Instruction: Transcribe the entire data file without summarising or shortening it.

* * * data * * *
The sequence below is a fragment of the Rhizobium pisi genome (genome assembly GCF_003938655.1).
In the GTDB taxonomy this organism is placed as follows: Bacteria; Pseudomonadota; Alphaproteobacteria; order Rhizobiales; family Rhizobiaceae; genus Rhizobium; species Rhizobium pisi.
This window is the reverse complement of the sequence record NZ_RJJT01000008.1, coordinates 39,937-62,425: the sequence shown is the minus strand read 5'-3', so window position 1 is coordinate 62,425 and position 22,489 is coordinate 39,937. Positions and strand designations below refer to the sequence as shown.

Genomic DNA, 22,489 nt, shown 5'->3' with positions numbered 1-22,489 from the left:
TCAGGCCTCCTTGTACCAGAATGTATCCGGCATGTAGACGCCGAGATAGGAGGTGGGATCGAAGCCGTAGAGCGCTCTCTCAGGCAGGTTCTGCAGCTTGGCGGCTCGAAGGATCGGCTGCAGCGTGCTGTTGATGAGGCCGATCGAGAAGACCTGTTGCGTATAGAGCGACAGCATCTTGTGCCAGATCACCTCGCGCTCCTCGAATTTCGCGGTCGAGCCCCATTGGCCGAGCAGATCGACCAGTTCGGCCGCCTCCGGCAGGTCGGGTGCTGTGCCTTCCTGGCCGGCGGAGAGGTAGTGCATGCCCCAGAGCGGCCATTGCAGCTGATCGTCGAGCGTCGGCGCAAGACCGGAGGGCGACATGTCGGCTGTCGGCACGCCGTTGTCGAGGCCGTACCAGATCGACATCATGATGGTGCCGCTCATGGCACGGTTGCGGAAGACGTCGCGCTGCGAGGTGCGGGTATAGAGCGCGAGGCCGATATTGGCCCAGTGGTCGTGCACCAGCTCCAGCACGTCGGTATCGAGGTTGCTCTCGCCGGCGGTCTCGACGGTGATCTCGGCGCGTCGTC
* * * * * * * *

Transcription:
The sequence below is a fragment of the Rhizobium pisi genome (genome assembly GCF_003938655.1).
In the GTDB taxonomy this organism is placed as follows: Bacteria; Pseudomonadota; Alphaproteobacteria; order Rhizobiales; family Rhizobiaceae; genus Rhizobium; species Rhizobium pisi.
This window is the reverse complement of the sequence record NZ_RJJT01000008.1, coordinates 39,937-62,425: the sequence shown is the minus strand read 5'-3', so window position 1 is coordinate 62,425 and position 22,489 is coordinate 39,937. Positions and strand designations below refer to the sequence as shown.

Genomic DNA, 22,489 nt, shown 5'->3' with positions numbered 1-22,489 from the left:
TCAGGCCTCCTTGTACCAGAATGTATCCGGCATGTAGACGCCGAGATAGGAGGTGGGATCGAAGCCGTAGAGCGCTCTCTCAGGCAGGTTCTGCAGCTTGGCGGCTCGAAGGATCGGCTGCAGCGTGCTGTTGATGAGGCCGATCGAGAAGACCTGTTGCGTATAGAGCGACAGCATCTTGTGCCAGATCACCTCGCGCTCCTCGAATTTCGCGGTCGAGCCCCATTGGCCGAGCAGATCGACCAGTTCGGCCGCCTCCGGCAGGTCGGGTGCTGTGCCTTCCTGGCCGGCGGAGAGGTAGTGCATGCCCCAGAGCGGCCATTGCAGCTGATCGTCGAGCGTCGGCGCAAGACCGGAGGGCGACATGTCGGCTGTCGGCACGCCGTTGTCGAGGCCGTACCAGATCGACATCATGATGGTGCCGCTCATGGCACGGTTGCGGAAGACGTCGCGCTGCGAGGTGCGGGTATAGAGCGCGAGGCCGATATTGGCCCAGTGGTCGTGCACCAGCTCCAGCACGTCGGTATCGAGGTTGCTCTCGCCGGCGGTCTCGACGGTGATCTCGGCGCGTCGTC